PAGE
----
If, however, two compounds only differ with regard to the spatial arrangement of the atoms, the physical properties may be (I) for the most part identical, differences, however, being apparent with regard to the action of the molecules on polarized light, as is the case when the configuration is due to the presence of an asymmetric atom (optical isomerism); or (2) both chemical and physical properties may be different when the configuration is determined by the disposition of the atoms or groups attached to a pair of doubly-linked atoms, or to two members of a ring system (geometrical isomerism or allo-isomerism).
He supposes that we have no sensations of space and time, as the nativists suppose, but that, while local signs give us spatial ideas, feelings of expectation are temporal signs giving us temporal ideas, and that these ideas enter into the psychical compound, which is our actual starting-point.
Another form of isomerism is occasioned by spatial arrangements, many of the reduced terephthalic acids existing in two stereo-isomeric forms. Baeyer explains this by analogy with fumaric and maleic acids: he assumes the reduced benzene ring to lie in a plane; when both carboxyl groups are on the same side of this plane, the acids, in general, resemble maleic acids, these forms he denotes by rcis-cis, or shortly cis-; when the carboxyl groups are on opposite sides, the acids correspond to fumaric acid, these forms are denoted by rcis-trans, or shortly trans-.
The isomerism of crotonic and isocrotonic acids is to be explained on the assumption of a different spatial arrangement of the atoms in the molecule (see Stereochemistry).
Further, he finds in the series of antecedents and consequents capable of mathematical and spatial determination, which certain men of science present to him as their final account of his physical and psychical history, no real explanation of the facts: he is far more inclined to look for an explanation of the efficacy of causal changes in the categories of will and purpose for which they are a substitution.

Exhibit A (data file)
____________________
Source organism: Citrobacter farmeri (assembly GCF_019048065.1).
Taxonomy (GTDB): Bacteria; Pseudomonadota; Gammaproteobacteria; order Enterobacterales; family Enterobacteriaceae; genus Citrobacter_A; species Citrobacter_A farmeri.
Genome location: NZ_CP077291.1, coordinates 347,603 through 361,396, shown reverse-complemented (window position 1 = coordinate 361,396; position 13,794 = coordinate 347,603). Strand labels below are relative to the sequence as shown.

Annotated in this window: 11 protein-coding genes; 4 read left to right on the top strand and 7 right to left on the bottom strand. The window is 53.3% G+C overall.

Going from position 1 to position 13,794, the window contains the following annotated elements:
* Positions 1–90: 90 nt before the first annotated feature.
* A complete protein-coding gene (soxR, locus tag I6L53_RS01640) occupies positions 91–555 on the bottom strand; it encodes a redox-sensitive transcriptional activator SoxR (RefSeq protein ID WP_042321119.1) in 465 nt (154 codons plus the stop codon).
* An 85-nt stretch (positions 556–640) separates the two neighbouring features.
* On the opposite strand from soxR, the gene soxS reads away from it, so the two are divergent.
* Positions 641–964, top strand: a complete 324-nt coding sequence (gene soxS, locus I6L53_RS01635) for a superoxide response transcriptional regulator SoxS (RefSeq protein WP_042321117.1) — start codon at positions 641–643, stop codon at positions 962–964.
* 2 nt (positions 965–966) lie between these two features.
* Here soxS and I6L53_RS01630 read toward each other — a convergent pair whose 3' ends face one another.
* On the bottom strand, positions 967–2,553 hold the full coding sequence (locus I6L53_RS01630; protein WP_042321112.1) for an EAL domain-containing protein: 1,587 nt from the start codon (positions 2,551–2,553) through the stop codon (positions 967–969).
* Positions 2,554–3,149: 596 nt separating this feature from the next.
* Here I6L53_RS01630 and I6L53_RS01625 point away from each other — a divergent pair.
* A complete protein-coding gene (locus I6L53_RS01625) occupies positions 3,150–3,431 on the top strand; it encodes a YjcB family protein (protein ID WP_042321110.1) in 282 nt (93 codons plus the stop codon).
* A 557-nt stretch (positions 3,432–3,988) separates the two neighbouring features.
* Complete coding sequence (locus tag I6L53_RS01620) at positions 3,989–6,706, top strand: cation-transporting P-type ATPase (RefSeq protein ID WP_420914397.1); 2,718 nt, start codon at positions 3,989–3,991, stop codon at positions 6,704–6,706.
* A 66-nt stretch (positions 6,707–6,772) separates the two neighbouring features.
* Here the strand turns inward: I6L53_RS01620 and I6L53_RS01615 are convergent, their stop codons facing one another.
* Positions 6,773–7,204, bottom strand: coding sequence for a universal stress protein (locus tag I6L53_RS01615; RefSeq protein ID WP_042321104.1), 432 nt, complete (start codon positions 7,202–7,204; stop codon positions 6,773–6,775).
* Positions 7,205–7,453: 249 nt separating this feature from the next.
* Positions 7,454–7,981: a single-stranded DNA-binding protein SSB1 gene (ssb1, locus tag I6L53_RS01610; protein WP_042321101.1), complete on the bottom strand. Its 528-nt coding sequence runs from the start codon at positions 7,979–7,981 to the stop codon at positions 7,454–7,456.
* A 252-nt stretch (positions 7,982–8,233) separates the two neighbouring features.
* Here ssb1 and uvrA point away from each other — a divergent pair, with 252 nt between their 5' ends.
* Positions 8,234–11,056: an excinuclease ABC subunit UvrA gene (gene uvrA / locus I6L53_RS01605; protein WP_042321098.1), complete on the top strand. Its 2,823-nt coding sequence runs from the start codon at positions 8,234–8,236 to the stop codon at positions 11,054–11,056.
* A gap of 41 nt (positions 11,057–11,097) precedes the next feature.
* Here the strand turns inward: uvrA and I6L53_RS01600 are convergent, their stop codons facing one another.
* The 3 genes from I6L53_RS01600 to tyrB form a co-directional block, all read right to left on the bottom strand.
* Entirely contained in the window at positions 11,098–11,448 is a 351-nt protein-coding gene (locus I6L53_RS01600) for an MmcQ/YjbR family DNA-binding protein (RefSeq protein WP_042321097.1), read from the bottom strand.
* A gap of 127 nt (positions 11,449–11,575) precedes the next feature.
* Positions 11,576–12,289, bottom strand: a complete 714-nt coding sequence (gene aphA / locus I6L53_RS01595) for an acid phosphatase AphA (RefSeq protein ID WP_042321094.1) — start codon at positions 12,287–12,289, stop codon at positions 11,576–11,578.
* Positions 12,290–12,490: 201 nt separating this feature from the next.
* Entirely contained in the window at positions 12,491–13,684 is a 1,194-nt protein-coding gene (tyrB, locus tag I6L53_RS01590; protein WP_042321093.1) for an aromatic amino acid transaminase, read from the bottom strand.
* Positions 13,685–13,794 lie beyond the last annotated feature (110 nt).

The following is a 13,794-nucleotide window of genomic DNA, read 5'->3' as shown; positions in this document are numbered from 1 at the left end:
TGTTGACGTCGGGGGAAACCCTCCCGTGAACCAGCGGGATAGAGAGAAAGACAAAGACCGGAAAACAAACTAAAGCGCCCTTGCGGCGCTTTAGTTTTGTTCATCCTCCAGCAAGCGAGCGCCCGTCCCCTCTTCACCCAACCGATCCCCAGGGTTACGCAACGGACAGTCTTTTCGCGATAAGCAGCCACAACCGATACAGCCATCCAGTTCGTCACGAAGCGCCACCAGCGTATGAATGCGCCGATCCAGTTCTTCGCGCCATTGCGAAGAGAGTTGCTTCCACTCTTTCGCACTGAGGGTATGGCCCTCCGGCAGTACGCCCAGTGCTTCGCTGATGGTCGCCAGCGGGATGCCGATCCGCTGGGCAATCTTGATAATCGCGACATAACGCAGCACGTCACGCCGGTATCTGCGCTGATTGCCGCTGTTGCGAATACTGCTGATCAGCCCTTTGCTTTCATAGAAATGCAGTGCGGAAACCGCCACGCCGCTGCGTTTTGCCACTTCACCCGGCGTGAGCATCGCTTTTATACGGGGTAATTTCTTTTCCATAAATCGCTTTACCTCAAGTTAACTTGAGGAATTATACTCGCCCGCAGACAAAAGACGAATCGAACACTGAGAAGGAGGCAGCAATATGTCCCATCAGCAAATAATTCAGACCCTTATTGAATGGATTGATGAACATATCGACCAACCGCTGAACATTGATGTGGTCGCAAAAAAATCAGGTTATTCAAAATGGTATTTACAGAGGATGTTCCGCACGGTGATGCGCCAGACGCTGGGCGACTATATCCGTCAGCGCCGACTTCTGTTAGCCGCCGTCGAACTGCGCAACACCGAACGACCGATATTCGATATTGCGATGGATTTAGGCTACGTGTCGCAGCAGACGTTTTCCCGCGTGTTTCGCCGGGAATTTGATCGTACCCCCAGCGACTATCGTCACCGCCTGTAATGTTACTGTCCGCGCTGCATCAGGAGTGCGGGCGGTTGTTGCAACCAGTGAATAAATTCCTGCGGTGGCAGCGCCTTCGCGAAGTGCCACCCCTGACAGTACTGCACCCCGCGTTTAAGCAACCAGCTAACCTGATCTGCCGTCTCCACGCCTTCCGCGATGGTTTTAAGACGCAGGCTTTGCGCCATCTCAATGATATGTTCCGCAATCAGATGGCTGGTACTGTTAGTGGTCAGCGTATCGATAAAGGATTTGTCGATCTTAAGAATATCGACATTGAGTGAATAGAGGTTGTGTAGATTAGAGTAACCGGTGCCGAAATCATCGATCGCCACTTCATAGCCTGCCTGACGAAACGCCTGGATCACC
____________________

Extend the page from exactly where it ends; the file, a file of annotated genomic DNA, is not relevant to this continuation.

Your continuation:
He differs, however, from Kant, not only because he will not allow that the given data are received from things in themselves, but also because, like Mach, he agrees with the nativists that the data already contain a spatial determinacy and a temporal determinacy, which he regards as a posteriori elements of the given, not like Kant, as a priori forms of sense.
Two spatial modifications of pseudobutylene, CH 3 CH: CH CH 3, are known, the cis and the trans; they are prepared by heating the sodium salts of hydro-iodo-tiglic and hydro-iodo-angelic acids respectively (J.
These include, besides ocular squint, many spatial positions and movements unwonted to the body: the looking from a height, the gliding over ice, sea-travel, to some persons even travelling by train, or the covering of one eye.
It follows that every psychical compound into which temporal and spatial ideas enter must itself be an idea; and, as time at any rate accompanies all our sensations, it follows that every psychical compound of sensations, containing as it does, always temporal, if not also spatial, ideas, must be a compound idea, and not, as nativists suppose, Schuppe for instance, a compound sensation.
He prefixes to the ordinary associations, which descend from Hume, an association which he calls fusion (Verschmelzung), and supposes that it is a fundamental process of fusing sensations with spatial and temporal ideas into a compound idea.